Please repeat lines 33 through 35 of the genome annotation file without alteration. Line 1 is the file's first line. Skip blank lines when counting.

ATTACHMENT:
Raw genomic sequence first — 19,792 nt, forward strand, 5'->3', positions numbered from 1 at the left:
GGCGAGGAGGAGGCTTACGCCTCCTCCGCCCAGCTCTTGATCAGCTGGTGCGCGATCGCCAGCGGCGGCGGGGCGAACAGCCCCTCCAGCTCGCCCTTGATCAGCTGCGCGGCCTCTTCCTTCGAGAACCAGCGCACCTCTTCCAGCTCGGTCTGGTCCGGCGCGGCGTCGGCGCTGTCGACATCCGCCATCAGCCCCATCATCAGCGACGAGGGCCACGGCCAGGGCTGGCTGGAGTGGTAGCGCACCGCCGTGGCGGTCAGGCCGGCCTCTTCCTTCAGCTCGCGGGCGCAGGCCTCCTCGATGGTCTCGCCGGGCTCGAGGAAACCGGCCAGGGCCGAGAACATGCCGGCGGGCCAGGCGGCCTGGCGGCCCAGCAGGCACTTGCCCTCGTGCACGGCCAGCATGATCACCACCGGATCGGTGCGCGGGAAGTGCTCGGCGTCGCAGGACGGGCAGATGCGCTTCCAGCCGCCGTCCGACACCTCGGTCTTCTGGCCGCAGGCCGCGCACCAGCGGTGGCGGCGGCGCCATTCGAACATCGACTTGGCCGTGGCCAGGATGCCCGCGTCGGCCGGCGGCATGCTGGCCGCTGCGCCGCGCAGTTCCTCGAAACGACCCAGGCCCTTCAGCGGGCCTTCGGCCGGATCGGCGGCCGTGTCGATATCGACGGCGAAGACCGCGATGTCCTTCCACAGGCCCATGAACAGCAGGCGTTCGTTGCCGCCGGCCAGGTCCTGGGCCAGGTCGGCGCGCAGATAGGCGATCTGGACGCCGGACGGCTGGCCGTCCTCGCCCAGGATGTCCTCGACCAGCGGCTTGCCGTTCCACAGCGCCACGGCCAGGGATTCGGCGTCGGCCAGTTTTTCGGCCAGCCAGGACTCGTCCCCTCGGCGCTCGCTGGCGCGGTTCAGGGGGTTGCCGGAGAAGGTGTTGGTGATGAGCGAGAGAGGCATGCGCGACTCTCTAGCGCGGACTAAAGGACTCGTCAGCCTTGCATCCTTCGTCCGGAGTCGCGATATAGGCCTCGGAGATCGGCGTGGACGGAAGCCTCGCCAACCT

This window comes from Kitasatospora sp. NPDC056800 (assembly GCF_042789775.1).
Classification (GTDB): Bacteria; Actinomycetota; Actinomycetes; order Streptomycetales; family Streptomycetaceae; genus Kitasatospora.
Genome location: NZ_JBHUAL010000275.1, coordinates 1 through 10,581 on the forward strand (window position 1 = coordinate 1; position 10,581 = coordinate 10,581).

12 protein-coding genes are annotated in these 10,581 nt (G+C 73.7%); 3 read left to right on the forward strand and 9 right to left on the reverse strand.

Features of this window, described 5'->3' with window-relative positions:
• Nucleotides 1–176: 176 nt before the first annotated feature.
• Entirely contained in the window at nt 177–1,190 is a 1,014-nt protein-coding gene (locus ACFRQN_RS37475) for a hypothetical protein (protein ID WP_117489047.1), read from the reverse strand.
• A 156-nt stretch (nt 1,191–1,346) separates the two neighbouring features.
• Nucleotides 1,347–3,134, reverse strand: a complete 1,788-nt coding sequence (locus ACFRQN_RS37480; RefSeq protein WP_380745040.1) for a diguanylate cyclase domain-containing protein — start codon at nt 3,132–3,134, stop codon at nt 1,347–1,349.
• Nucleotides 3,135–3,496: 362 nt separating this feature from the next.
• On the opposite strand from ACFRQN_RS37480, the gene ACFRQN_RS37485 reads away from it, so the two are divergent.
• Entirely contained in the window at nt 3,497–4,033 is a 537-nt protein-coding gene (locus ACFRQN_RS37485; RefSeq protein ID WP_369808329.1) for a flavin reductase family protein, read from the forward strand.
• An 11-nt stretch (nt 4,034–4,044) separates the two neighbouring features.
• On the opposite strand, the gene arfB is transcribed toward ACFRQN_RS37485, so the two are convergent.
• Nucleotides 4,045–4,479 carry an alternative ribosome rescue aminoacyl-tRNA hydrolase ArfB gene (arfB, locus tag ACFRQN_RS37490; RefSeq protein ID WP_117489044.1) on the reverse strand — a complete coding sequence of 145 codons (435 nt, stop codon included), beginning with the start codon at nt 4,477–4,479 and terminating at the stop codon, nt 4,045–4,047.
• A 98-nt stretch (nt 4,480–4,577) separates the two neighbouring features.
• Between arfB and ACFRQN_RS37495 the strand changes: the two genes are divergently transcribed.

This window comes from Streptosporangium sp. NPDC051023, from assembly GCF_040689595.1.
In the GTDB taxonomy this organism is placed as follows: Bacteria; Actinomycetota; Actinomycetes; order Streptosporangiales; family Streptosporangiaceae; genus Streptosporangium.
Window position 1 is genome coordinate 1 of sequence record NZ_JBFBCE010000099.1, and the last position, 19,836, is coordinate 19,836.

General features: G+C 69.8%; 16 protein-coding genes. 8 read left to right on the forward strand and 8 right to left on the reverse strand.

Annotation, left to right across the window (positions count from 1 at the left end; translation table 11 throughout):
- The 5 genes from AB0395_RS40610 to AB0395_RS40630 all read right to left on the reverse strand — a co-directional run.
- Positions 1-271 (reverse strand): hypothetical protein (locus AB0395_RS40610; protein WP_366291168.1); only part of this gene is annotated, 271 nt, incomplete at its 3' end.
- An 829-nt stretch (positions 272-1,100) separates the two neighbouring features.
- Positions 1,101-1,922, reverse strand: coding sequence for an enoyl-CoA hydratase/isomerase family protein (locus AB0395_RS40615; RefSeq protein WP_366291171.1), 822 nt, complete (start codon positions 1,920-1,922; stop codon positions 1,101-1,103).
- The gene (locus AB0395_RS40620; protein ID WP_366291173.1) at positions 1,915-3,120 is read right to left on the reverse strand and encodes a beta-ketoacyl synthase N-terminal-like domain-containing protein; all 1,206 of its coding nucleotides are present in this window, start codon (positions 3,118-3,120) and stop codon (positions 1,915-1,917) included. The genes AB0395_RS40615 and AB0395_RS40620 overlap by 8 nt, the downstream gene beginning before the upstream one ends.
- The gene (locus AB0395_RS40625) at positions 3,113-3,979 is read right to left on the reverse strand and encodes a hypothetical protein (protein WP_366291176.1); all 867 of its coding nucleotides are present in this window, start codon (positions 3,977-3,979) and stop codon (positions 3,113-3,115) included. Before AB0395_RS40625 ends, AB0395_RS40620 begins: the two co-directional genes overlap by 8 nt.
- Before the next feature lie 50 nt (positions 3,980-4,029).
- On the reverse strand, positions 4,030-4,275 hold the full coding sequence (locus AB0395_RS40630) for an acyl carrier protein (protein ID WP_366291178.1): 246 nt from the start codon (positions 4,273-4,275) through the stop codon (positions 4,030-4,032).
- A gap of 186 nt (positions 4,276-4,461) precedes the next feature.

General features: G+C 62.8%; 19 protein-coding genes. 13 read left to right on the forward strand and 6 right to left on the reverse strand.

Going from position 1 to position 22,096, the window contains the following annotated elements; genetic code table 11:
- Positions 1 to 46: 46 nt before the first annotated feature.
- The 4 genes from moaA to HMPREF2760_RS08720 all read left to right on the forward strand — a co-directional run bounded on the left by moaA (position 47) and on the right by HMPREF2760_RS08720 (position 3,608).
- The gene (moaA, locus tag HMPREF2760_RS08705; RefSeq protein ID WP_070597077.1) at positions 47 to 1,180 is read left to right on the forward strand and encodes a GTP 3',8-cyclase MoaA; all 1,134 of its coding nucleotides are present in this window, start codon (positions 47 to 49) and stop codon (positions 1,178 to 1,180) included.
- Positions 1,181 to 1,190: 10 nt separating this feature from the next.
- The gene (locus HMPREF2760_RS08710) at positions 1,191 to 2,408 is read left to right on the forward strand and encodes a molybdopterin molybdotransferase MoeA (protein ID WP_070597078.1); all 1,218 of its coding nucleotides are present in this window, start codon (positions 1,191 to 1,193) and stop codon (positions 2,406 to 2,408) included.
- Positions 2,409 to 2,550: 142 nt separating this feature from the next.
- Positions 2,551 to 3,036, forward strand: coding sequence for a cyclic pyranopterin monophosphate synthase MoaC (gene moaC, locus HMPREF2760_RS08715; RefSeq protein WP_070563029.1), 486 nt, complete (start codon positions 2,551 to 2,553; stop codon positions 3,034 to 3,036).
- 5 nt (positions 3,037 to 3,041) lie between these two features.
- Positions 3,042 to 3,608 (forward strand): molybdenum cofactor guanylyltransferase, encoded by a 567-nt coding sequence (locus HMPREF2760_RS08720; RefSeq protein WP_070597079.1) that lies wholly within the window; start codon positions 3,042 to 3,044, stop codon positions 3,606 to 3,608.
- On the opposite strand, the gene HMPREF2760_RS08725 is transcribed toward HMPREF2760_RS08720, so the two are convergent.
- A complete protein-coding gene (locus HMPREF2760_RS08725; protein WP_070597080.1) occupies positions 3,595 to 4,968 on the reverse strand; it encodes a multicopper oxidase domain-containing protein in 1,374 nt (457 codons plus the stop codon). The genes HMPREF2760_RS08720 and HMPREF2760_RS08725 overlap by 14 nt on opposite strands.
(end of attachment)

- A gap of 186 nt (positions 4,276-4,461) precedes the next feature.

General features: G+C 62.8%; 19 protein-coding genes. 13 read left to right on the forward strand and 6 right to left on the reverse strand.

Going from position 1 to position 22,096, the window contains the following annotated elements; genetic code table 11: